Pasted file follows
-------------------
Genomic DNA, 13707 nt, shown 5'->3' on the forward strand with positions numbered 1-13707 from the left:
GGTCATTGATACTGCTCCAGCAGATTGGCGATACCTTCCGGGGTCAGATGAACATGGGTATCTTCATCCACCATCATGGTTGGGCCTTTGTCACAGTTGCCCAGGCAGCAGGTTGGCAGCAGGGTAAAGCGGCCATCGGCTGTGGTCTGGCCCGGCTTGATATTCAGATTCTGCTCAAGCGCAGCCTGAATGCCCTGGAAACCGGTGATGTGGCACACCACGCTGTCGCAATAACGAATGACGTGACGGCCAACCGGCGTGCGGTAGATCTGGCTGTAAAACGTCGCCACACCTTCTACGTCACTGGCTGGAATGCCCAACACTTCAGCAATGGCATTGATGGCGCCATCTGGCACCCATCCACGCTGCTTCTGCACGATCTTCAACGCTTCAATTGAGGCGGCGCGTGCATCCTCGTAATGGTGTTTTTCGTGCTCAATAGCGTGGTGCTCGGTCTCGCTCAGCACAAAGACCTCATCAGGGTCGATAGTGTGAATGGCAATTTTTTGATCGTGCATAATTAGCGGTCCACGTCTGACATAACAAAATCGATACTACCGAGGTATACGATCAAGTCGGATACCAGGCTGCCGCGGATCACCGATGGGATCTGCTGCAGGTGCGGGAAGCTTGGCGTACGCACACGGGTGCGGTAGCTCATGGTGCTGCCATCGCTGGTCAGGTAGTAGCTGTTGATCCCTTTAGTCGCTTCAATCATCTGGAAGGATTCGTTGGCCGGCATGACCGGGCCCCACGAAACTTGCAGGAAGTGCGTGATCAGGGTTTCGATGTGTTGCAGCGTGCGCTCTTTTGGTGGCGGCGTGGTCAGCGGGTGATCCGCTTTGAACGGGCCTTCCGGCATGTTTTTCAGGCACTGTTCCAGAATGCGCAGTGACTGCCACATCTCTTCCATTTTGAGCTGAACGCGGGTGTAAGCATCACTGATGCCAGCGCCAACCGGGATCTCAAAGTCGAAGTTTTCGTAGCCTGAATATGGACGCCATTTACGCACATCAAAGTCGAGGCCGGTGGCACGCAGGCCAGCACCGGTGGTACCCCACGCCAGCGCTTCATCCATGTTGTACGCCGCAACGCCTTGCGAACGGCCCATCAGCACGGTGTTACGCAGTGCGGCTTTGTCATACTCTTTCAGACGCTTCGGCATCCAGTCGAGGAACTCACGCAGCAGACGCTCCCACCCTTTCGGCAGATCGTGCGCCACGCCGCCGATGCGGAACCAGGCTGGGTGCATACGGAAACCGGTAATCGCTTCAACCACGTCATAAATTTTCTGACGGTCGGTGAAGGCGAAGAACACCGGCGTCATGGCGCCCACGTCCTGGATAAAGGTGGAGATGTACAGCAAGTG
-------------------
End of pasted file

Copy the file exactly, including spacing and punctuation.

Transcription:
Genomic DNA, 13707 nt, shown 5'->3' on the forward strand with positions numbered 1-13707 from the left:
GGTCATTGATACTGCTCCAGCAGATTGGCGATACCTTCCGGGGTCAGATGAACATGGGTATCTTCATCCACCATCATGGTTGGGCCTTTGTCACAGTTGCCCAGGCAGCAGGTTGGCAGCAGGGTAAAGCGGCCATCGGCTGTGGTCTGGCCCGGCTTGATATTCAGATTCTGCTCAAGCGCAGCCTGAATGCCCTGGAAACCGGTGATGTGGCACACCACGCTGTCGCAATAACGAATGACGTGACGGCCAACCGGCGTGCGGTAGATCTGGCTGTAAAACGTCGCCACACCTTCTACGTCACTGGCTGGAATGCCCAACACTTCAGCAATGGCATTGATGGCGCCATCTGGCACCCATCCACGCTGCTTCTGCACGATCTTCAACGCTTCAATTGAGGCGGCGCGTGCATCCTCGTAATGGTGTTTTTCGTGCTCAATAGCGTGGTGCTCGGTCTCGCTCAGCACAAAGACCTCATCAGGGTCGATAGTGTGAATGGCAATTTTTTGATCGTGCATAATTAGCGGTCCACGTCTGACATAACAAAATCGATACTACCGAGGTATACGATCAAGTCGGATACCAGGCTGCCGCGGATCACCGATGGGATCTGCTGCAGGTGCGGGAAGCTTGGCGTACGCACACGGGTGCGGTAGCTCATGGTGCTGCCATCGCTGGTCAGGTAGTAGCTGTTGATCCCTTTAGTCGCTTCAATCATCTGGAAGGATTCGTTGGCCGGCATGACCGGGCCCCACGAAACTTGCAGGAAGTGCGTGATCAGGGTTTCGATGTGTTGCAGCGTGCGCTCTTTTGGTGGCGGCGTGGTCAGCGGGTGATCCGCTTTGAACGGGCCTTCCGGCATGTTTTTCAGGCACTGTTCCAGAATGCGCAGTGACTGCCACATCTCTTCCATTTTGAGCTGAACGCGGGTGTAAGCATCACTGATGCCAGCGCCAACCGGGATCTCAAAGTCGAAGTTTTCGTAGCCTGAATATGGACGCCATTTACGCACATCAAAGTCGAGGCCGGTGGCACGCAGGCCAGCACCGGTGGTACCCCACGCCAGCGCTTCATCCATGTTGTACGCCGCAACGCCTTGCGAACGGCCCATCAGCACGGTGTTACGCAGTGCGGCTTTGTCATACTCTTTCAGACGCTTCGGCATCCAGTCGAGGAACTCACGCAGCAGACGCTCCCACCCTTTCGGCAGATCGTGCGCCACGCCGCCGATGCGGAACCAGGCTGGGTGCATACGGAAACCGGTAATCGCTTCAACCACGTCATAAATTTTCTGACGGTCGGTGAAGGCGAAGAACACCGGCGTCATGGCGCCCACGTCCTGGATAAAGGTGGAGATGTACAGCAAGTG